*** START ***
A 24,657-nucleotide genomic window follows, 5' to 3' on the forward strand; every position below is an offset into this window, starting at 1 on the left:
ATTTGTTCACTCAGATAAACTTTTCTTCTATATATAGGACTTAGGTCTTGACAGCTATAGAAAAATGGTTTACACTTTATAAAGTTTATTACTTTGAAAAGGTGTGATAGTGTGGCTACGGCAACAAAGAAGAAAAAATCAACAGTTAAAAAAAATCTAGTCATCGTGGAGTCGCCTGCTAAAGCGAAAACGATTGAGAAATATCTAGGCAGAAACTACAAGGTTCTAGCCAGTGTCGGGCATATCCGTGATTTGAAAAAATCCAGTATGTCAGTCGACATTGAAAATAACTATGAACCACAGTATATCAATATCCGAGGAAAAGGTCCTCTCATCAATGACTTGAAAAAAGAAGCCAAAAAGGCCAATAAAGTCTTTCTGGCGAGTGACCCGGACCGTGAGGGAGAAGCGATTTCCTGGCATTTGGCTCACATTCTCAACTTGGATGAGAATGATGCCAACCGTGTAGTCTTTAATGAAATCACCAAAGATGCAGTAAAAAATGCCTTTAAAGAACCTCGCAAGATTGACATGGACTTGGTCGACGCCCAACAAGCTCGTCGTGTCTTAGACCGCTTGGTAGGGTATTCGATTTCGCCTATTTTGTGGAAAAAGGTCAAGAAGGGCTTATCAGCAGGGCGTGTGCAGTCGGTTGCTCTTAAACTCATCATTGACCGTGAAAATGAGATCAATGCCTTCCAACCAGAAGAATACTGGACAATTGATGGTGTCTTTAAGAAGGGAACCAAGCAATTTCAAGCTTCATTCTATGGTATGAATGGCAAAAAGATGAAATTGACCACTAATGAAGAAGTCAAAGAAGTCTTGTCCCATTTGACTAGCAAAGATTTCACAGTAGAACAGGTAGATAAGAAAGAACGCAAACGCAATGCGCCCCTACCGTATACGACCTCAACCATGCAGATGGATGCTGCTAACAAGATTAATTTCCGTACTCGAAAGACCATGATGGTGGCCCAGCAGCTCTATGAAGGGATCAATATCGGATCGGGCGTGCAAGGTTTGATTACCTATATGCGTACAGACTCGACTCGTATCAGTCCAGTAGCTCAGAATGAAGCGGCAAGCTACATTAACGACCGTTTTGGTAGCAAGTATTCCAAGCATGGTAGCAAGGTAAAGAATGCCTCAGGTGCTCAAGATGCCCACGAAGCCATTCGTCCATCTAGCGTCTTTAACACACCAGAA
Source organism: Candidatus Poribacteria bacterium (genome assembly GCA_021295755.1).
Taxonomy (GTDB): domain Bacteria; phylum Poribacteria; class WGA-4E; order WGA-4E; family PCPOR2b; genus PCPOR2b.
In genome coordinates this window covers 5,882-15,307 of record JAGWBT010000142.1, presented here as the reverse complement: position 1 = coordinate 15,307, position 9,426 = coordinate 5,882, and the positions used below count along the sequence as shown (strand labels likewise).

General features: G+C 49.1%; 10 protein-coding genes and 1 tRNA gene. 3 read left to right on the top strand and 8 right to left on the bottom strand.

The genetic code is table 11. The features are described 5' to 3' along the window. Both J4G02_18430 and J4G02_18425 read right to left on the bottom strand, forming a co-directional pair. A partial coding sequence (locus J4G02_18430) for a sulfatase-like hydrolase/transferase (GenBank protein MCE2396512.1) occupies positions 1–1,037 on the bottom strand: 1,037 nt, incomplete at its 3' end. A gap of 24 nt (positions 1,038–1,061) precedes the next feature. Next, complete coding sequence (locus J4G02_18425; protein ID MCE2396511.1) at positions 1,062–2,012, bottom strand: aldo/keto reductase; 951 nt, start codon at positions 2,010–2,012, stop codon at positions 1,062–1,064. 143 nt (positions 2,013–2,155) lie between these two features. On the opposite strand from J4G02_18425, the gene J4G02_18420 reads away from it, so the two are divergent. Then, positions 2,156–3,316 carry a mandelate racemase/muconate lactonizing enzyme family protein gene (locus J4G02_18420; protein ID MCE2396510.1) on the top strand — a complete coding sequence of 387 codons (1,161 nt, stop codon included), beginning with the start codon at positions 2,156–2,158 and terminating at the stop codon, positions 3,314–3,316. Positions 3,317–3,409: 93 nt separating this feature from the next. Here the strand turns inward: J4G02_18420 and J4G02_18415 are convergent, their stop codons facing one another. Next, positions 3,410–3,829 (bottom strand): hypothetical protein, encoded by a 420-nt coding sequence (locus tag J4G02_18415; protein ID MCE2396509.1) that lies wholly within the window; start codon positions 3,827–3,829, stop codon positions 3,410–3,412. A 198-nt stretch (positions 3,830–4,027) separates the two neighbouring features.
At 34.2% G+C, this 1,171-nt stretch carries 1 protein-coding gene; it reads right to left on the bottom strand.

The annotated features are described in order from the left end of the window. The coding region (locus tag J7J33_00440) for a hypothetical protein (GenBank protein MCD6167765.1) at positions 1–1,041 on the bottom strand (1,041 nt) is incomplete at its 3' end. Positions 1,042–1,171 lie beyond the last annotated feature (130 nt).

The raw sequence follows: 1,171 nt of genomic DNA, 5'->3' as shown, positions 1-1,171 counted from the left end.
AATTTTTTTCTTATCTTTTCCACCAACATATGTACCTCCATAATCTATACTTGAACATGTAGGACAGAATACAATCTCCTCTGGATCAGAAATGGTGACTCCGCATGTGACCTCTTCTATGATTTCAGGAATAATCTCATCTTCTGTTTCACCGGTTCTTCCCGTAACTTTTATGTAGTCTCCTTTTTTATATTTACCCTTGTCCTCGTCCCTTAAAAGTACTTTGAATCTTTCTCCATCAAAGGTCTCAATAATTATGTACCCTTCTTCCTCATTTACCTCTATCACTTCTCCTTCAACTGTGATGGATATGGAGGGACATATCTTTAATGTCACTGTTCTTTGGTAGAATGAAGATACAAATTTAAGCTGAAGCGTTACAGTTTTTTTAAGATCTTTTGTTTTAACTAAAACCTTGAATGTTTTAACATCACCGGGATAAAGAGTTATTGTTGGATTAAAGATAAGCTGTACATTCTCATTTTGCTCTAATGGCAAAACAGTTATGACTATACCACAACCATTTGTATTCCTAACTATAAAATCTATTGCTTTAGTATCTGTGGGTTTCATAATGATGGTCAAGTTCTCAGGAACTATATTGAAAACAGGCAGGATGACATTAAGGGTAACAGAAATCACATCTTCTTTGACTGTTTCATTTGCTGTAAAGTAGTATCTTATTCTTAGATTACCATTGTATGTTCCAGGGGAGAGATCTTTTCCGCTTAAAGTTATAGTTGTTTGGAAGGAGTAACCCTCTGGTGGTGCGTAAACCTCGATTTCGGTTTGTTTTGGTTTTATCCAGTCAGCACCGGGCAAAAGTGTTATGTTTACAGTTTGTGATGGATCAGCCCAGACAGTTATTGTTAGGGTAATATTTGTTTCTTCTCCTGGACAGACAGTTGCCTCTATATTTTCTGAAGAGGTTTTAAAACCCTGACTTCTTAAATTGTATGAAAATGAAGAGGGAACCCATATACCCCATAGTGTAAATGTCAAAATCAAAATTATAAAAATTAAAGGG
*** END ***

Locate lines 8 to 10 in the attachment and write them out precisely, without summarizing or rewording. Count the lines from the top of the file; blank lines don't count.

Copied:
At 34.2% G+C, this 1,171-nt stretch carries 1 protein-coding gene; it reads right to left on the bottom strand.

The annotated features are described in order from the left end of the window. The coding region (locus tag J7J33_00440) for a hypothetical protein (GenBank protein MCD6167765.1) at positions 1–1,041 on the bottom strand (1,041 nt) is incomplete at its 3' end. Positions 1,042–1,171 lie beyond the last annotated feature (130 nt).

The raw sequence follows: 1,171 nt of genomic DNA, 5'->3' as shown, positions 1-1,171 counted from the left end.